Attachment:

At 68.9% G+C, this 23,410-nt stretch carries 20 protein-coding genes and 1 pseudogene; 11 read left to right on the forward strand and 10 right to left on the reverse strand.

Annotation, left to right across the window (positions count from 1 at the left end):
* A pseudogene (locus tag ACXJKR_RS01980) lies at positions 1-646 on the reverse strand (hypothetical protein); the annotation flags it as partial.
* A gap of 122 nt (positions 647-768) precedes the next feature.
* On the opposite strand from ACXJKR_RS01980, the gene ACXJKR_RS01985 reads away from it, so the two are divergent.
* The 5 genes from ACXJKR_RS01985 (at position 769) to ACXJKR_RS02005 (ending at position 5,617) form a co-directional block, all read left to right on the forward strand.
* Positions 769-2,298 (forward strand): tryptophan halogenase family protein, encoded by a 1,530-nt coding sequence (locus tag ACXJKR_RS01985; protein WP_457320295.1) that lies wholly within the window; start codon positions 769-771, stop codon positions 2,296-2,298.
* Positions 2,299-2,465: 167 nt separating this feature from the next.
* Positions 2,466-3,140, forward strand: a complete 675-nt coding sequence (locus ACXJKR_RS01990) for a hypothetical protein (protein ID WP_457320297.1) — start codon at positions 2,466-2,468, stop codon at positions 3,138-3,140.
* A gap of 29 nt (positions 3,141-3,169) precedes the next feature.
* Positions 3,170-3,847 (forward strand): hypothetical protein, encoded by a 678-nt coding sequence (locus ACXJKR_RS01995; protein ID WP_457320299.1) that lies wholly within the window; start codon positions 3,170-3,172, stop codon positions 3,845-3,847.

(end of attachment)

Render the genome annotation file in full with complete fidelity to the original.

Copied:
At 68.9% G+C, this 23,410-nt stretch carries 20 protein-coding genes and 1 pseudogene; 11 read left to right on the forward strand and 10 right to left on the reverse strand.

Annotation, left to right across the window (positions count from 1 at the left end):
* A pseudogene (locus tag ACXJKR_RS01980) lies at positions 1-646 on the reverse strand (hypothetical protein); the annotation flags it as partial.
* A gap of 122 nt (positions 647-768) precedes the next feature.
* On the opposite strand from ACXJKR_RS01980, the gene ACXJKR_RS01985 reads away from it, so the two are divergent.
* The 5 genes from ACXJKR_RS01985 (at position 769) to ACXJKR_RS02005 (ending at position 5,617) form a co-directional block, all read left to right on the forward strand.
* Positions 769-2,298 (forward strand): tryptophan halogenase family protein, encoded by a 1,530-nt coding sequence (locus tag ACXJKR_RS01985; protein WP_457320295.1) that lies wholly within the window; start codon positions 769-771, stop codon positions 2,296-2,298.
* Positions 2,299-2,465: 167 nt separating this feature from the next.
* Positions 2,466-3,140, forward strand: a complete 675-nt coding sequence (locus ACXJKR_RS01990) for a hypothetical protein (protein ID WP_457320297.1) — start codon at positions 2,466-2,468, stop codon at positions 3,138-3,140.
* A gap of 29 nt (positions 3,141-3,169) precedes the next feature.
* Positions 3,170-3,847 (forward strand): hypothetical protein, encoded by a 678-nt coding sequence (locus ACXJKR_RS01995; protein ID WP_457320299.1) that lies wholly within the window; start codon positions 3,170-3,172, stop codon positions 3,845-3,847.